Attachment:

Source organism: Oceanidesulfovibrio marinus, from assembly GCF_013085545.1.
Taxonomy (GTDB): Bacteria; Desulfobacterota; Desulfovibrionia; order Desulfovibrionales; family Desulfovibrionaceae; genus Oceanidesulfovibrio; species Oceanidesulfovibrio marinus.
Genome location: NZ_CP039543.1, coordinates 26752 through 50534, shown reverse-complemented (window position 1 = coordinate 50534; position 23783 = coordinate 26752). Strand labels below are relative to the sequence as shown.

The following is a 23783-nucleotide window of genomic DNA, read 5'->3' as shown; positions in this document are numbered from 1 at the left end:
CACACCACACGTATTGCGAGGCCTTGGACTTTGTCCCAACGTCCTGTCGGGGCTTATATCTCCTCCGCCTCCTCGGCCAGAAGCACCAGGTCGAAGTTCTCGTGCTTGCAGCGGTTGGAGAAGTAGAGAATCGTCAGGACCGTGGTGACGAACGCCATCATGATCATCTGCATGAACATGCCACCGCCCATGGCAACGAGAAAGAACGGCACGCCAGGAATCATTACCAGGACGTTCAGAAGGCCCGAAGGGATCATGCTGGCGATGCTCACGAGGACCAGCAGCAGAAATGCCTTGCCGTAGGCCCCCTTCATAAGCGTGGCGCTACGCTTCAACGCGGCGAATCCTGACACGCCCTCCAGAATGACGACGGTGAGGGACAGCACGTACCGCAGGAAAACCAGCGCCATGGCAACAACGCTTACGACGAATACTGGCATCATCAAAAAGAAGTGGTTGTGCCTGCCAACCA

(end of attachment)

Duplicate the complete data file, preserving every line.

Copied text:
Source organism: Oceanidesulfovibrio marinus, from assembly GCF_013085545.1.
Taxonomy (GTDB): Bacteria; Desulfobacterota; Desulfovibrionia; order Desulfovibrionales; family Desulfovibrionaceae; genus Oceanidesulfovibrio; species Oceanidesulfovibrio marinus.
Genome location: NZ_CP039543.1, coordinates 26752 through 50534, shown reverse-complemented (window position 1 = coordinate 50534; position 23783 = coordinate 26752). Strand labels below are relative to the sequence as shown.

The following is a 23783-nucleotide window of genomic DNA, read 5'->3' as shown; positions in this document are numbered from 1 at the left end:
CACACCACACGTATTGCGAGGCCTTGGACTTTGTCCCAACGTCCTGTCGGGGCTTATATCTCCTCCGCCTCCTCGGCCAGAAGCACCAGGTCGAAGTTCTCGTGCTTGCAGCGGTTGGAGAAGTAGAGAATCGTCAGGACCGTGGTGACGAACGCCATCATGATCATCTGCATGAACATGCCACCGCCCATGGCAACGAGAAAGAACGGCACGCCAGGAATCATTACCAGGACGTTCAGAAGGCCCGAAGGGATCATGCTGGCGATGCTCACGAGGACCAGCAGCAGAAATGCCTTGCCGTAGGCCCCCTTCATAAGCGTGGCGCTACGCTTCAACGCGGCGAATCCTGACACGCCCTCCAGAATGACGACGGTGAGGGACAGCACGTACCGCAGGAAAACCAGCGCCATGGCAACAACGCTTACGACGAATACTGGCATCATCAAAAAGAAGTGGTTGTGCCTGCCAACCA